I say ‘oh crap’ because I was on the same team as the head honcho of the company hosting the event. Didn’t want to let him down. Didn’t want to look like…a failure.

Next wine. Something white, oaky, elegant and wonderful. Surely it’s a chardonnay, I thought. Surely this is…Burgundy? Someone said viura. I pretended not to hear. Don’t be daft, I thought.

Burgundy it was – a Domain Christophe Buisson Saint-Romain. Maximum points. Hurrah.

Third wine – another white – and I found myself being torn in two directions. First sniff and a taste – I’m thinking this is another chardonnay. Burgundy again? Couldn’t be. Someone said the compère described it as quirky, out of the ordinary. Well that ruled out our option for a premier cru.

By the process of elimination we took at stab at calling it a viognier. But it didn’t *smell* of viognier, I said. Another person tried to call it an albarino. An albarino? Oh dear. Consider all the oak and hint of butter in there, I snapped back. This *must* be a chardonnay, I said. But the team voted for a viognier, so we went with it – and failed.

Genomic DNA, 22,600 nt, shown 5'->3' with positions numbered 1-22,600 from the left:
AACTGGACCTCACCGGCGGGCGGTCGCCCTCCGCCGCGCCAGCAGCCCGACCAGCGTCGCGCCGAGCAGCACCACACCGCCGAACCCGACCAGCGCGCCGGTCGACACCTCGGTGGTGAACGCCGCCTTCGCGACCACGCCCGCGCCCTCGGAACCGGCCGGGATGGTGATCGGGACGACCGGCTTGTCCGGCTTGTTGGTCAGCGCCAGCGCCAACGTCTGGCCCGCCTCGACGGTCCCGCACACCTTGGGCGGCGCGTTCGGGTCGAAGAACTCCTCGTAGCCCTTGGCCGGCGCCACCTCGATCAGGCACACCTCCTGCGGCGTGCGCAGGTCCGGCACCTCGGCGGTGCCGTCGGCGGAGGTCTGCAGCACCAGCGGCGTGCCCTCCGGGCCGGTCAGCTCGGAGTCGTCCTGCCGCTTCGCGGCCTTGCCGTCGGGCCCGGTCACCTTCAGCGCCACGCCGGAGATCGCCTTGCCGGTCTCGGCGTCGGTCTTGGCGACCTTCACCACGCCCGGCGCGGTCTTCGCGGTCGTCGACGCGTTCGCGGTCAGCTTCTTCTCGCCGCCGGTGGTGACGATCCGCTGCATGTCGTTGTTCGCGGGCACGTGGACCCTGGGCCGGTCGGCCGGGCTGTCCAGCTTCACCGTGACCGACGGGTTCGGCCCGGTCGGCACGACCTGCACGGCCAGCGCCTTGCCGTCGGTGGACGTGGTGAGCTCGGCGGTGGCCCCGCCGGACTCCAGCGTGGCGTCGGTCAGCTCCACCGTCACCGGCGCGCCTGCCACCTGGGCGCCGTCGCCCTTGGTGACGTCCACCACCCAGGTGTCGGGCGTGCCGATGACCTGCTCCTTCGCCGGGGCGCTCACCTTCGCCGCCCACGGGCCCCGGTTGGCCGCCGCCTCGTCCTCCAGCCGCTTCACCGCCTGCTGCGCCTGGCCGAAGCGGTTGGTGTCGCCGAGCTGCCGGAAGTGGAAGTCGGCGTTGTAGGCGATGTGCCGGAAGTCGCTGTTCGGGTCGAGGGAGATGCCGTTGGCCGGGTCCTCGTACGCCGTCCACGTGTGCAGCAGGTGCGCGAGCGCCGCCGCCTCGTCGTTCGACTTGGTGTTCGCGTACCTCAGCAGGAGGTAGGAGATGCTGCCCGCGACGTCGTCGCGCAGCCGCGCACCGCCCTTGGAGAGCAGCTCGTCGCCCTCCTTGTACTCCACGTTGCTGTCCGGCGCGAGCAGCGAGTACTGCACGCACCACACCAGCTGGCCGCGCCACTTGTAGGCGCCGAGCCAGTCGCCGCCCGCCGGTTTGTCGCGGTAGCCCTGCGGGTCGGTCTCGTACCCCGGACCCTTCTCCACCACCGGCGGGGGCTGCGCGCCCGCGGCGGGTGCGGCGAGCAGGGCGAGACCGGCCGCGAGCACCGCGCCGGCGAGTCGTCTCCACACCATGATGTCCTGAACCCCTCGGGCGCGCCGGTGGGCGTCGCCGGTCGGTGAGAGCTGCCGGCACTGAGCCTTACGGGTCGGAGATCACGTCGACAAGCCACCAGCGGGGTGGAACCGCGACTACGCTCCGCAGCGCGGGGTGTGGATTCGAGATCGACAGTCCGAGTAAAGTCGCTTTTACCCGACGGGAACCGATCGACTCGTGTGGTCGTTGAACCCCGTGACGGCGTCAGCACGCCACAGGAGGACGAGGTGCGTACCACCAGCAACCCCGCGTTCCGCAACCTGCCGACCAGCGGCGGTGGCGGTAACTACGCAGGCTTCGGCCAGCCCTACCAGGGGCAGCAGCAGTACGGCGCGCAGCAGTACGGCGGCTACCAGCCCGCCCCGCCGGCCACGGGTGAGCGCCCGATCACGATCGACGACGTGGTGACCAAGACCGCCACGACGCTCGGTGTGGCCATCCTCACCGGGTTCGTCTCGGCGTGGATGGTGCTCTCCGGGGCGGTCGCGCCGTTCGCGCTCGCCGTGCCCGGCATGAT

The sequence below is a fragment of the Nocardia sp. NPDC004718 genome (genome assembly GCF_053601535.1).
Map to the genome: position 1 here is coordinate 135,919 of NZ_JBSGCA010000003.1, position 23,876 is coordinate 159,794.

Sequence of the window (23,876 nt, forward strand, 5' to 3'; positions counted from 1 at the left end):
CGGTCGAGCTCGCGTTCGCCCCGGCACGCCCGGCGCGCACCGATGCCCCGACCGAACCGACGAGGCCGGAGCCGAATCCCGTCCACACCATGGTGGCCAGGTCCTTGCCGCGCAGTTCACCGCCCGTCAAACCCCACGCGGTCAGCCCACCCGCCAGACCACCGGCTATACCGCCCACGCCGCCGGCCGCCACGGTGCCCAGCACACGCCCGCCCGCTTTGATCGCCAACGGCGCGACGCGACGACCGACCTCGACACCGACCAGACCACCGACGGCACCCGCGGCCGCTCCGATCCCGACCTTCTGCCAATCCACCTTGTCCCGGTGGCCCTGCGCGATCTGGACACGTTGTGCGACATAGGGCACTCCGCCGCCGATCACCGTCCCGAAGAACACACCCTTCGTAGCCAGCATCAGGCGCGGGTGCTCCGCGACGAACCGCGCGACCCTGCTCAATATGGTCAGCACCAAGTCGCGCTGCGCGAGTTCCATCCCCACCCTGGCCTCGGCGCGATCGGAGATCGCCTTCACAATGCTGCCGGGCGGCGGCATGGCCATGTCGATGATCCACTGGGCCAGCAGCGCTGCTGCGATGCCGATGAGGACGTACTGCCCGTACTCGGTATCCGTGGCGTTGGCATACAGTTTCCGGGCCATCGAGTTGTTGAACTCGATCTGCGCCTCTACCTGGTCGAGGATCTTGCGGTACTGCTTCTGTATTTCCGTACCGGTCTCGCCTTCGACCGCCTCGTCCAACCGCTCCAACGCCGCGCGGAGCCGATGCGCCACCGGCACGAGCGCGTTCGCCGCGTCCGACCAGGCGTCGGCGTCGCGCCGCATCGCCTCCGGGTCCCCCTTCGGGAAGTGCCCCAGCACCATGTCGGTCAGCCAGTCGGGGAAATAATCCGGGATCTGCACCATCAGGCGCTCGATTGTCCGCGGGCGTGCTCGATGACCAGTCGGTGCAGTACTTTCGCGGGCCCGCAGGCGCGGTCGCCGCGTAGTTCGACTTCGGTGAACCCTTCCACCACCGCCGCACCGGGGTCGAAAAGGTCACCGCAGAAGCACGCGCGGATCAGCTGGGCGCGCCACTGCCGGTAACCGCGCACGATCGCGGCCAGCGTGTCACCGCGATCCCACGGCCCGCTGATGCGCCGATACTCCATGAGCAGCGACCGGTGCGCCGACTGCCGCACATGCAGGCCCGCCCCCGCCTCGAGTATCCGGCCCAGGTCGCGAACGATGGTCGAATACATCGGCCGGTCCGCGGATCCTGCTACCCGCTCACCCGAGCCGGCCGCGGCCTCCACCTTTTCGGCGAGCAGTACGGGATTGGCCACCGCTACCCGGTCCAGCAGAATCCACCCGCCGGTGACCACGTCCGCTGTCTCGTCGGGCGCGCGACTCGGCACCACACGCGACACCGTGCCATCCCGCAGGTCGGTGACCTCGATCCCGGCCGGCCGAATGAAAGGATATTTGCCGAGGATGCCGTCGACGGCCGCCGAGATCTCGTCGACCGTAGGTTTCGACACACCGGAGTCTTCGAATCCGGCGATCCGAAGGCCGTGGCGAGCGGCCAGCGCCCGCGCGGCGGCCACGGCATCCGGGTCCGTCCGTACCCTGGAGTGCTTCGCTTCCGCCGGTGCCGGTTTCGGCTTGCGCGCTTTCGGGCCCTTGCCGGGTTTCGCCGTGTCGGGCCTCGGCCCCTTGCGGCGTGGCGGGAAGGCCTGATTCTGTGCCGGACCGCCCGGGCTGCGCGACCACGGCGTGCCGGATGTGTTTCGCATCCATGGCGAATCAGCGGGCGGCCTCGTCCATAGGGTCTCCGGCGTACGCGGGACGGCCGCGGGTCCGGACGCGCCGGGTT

Chardonnay it was. A Cloudy Bay chardonnay. Oh dear. Victory is slipping away…

Next, the reds. Mild success was had in correctly identifying a Domaine Coche Dury Bourgogne Pinot Noir, then a Stephen Aviron Morgon Cote de Py Beaujolais. And then there was the Peter Franus cabnernet sauvignon, correctly identified after very nearly thinking it might have been Australian, but for the lack of a eucalyptus aroma.

Nostrils letting me down again. Strategic questions posed to the experts on hand keeping us afloat.

Victory was nearly ours but slipped from our hands in the final round. We correctly identified the Chateau Cantermerle, but our guess for the vintage was off by four years. We settled for joint-second and a half-bottle of white Burgundy to take home.

English fizz: The Apprentice made me cringe, but don’t be deterred from the wine

IN MY LATEST article for Ella Mag, I decided to jump on the bandwagon and talk about English sparkling wine. (Don’t hate me for selling out.)

Wine drinkers like me have been banging on about English sparkling wine for ages now. Our arguments in favour of the bubbly stuff from the UK’s shores dragged on ad nauseum, although only recently has the drink gained wider attention.